It’s so accessible. Everybody is so eager to go on a ride. It’s visceral, so it short-circuits a part of your brain and activates a very primal part of your brain. And while you’re messing with the primal part, you can kind of spoon-feed whatever medicine you want in there. It’s sort of like a Trojan horse!

I don’t think I’m putting any subconscious messaging that anyone would have a problem with. The message of this movie is that men and women occupy different psychic landscapes from each other, and the more we acknowledge that, the better everyone is going to be.

But Get Out, The Wicker Man, Rosemary’s Baby, Audition and Night of the Living Dead, are these amazing movies to be at the forefront of politics or social change or anything like that. It’s because people are ready to be disarmed. Nobody sits down at a horror movie thinking they’re gonna get preached at. A good horror movie doesn’t preach and I certainly do not want to preach with Barbarian. I want people to have fun, get scared, laugh and have that’s it. But if people want to have discussions about other stuff, that’s a bonus.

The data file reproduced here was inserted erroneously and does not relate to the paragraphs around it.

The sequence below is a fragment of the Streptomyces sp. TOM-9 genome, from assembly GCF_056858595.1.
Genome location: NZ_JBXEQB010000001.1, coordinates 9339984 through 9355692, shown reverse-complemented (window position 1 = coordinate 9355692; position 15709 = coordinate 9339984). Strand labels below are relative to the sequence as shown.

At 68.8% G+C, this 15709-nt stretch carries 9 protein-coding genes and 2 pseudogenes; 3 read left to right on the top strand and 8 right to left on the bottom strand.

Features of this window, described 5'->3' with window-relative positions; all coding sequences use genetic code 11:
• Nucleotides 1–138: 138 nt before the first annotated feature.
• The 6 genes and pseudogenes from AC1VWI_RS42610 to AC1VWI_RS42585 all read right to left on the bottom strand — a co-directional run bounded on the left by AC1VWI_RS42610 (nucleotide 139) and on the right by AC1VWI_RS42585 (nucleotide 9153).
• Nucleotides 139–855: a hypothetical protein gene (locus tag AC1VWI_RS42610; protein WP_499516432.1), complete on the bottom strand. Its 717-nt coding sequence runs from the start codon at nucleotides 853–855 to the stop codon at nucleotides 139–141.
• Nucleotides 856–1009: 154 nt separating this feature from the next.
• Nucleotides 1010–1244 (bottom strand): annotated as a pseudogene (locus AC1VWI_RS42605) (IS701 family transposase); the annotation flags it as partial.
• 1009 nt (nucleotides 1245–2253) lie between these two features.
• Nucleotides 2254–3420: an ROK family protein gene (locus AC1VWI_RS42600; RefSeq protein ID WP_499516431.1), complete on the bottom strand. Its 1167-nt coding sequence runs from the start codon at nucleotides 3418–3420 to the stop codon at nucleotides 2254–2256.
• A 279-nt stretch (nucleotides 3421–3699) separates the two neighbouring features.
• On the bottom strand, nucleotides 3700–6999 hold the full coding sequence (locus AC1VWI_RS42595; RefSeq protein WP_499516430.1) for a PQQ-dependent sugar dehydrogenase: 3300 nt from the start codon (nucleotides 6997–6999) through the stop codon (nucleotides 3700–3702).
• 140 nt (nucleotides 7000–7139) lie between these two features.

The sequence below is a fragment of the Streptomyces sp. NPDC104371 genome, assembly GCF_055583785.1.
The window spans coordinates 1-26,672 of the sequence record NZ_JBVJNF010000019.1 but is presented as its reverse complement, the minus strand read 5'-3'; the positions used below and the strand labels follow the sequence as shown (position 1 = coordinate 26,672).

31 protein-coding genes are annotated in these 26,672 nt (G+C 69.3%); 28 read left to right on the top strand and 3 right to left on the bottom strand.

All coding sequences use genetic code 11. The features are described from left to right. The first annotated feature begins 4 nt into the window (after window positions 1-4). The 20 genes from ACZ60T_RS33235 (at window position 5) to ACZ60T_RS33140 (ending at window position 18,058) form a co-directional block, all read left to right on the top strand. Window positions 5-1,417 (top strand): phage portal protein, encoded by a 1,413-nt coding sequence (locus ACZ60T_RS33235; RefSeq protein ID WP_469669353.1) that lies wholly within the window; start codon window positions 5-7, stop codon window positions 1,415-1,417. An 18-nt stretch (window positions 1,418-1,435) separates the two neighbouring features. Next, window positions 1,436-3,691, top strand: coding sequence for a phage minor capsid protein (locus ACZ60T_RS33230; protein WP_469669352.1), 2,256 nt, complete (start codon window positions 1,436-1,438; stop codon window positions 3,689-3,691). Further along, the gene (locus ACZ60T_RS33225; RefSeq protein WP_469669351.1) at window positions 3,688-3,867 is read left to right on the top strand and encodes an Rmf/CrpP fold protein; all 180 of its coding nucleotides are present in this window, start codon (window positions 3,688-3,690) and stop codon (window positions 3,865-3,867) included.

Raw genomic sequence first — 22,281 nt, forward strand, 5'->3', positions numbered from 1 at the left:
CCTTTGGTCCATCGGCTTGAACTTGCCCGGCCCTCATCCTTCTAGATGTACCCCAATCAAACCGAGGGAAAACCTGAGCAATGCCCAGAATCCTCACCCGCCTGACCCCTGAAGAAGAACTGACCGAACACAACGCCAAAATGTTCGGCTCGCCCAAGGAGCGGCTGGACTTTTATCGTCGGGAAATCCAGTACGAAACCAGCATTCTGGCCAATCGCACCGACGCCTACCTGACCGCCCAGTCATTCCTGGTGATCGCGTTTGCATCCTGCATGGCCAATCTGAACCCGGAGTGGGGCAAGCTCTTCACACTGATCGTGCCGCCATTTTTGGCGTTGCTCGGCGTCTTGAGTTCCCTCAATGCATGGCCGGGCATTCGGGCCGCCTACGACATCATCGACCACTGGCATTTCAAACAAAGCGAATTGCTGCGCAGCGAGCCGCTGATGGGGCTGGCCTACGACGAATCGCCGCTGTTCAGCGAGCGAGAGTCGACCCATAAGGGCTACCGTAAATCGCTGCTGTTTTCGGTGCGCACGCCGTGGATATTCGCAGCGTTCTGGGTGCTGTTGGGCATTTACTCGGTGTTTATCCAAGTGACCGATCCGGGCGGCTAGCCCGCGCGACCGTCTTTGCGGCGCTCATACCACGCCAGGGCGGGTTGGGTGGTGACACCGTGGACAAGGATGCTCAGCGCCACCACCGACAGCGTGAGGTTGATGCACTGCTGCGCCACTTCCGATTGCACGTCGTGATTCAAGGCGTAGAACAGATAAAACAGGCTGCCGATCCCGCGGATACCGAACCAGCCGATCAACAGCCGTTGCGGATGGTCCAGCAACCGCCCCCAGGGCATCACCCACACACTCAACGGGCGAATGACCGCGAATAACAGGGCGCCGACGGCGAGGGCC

What do you want audiences to take away from Barbarian?

I just hope people don’t spoil it for their friends. It’s been wonderful to see everyone in the States and in the UK and hopefully in Australia is really taking this protective stance over this movie.

It’s been ‘go see it, don’t know anything about it, go in cold’. That has been what I have seen the most. So I hope that people have a have enough fun watching the movie that they want to tell their friends but I hope that they don’t spoil it!